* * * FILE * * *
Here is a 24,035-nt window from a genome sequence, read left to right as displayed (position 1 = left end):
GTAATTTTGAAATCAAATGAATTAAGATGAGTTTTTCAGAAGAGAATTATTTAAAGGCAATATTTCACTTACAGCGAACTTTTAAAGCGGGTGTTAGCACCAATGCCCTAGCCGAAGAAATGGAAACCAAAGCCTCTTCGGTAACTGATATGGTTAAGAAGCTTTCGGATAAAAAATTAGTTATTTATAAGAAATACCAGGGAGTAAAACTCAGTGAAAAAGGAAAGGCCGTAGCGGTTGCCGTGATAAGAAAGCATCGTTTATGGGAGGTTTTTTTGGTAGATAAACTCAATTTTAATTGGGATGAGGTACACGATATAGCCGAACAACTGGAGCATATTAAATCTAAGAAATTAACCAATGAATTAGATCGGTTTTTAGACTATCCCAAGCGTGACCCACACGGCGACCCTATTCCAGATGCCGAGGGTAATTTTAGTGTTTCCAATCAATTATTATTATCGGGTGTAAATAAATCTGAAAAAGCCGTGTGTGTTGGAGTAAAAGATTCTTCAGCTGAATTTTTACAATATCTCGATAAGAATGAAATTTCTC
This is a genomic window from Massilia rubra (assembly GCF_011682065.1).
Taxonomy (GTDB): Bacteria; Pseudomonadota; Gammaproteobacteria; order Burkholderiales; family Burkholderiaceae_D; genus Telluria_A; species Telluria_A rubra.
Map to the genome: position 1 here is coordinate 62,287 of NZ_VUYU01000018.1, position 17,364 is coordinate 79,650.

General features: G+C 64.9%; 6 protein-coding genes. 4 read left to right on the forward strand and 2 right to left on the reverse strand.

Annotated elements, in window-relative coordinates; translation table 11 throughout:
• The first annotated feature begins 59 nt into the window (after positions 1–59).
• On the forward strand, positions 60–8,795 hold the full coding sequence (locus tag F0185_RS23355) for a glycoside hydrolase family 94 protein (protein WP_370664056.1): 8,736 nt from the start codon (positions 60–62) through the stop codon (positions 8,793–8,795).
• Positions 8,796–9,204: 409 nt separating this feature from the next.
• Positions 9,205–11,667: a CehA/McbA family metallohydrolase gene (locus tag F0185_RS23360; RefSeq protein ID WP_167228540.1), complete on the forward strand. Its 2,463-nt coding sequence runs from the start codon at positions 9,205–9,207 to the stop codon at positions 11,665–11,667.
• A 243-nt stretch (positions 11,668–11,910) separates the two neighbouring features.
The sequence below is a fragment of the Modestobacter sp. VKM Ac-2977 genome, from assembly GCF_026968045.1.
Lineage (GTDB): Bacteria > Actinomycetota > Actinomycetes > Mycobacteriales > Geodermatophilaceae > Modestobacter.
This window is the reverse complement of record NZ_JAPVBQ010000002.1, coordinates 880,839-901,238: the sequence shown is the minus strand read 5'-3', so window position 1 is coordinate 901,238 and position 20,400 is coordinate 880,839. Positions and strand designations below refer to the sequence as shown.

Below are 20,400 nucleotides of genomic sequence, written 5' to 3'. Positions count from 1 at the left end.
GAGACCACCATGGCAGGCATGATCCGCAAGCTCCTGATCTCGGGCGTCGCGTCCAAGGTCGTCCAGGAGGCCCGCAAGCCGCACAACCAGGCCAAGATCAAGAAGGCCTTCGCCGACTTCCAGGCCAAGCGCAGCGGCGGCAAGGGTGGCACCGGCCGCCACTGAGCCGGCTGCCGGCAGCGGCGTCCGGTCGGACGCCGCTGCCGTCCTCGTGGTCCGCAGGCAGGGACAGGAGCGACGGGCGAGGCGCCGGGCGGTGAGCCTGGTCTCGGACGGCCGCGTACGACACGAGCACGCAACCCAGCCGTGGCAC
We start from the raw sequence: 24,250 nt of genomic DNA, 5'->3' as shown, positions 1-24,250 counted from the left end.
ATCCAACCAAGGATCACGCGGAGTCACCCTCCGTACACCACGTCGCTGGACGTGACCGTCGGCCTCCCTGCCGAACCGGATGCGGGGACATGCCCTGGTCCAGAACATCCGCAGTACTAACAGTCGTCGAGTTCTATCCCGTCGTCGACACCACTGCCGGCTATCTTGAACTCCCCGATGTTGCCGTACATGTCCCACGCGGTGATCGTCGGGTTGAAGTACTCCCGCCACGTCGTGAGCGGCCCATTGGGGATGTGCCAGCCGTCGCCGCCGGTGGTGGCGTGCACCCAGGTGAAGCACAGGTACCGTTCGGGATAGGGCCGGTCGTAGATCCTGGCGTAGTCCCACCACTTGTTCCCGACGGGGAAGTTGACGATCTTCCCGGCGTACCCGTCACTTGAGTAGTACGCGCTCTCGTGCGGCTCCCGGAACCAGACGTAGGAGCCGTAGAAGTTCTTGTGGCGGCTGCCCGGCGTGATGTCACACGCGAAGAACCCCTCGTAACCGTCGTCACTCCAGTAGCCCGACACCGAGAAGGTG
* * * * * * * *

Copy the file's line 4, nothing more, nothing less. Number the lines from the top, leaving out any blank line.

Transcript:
Taxonomy (GTDB): Bacteria; Pseudomonadota; Gammaproteobacteria; order Burkholderiales; family Burkholderiaceae_D; genus Telluria_A; species Telluria_A rubra.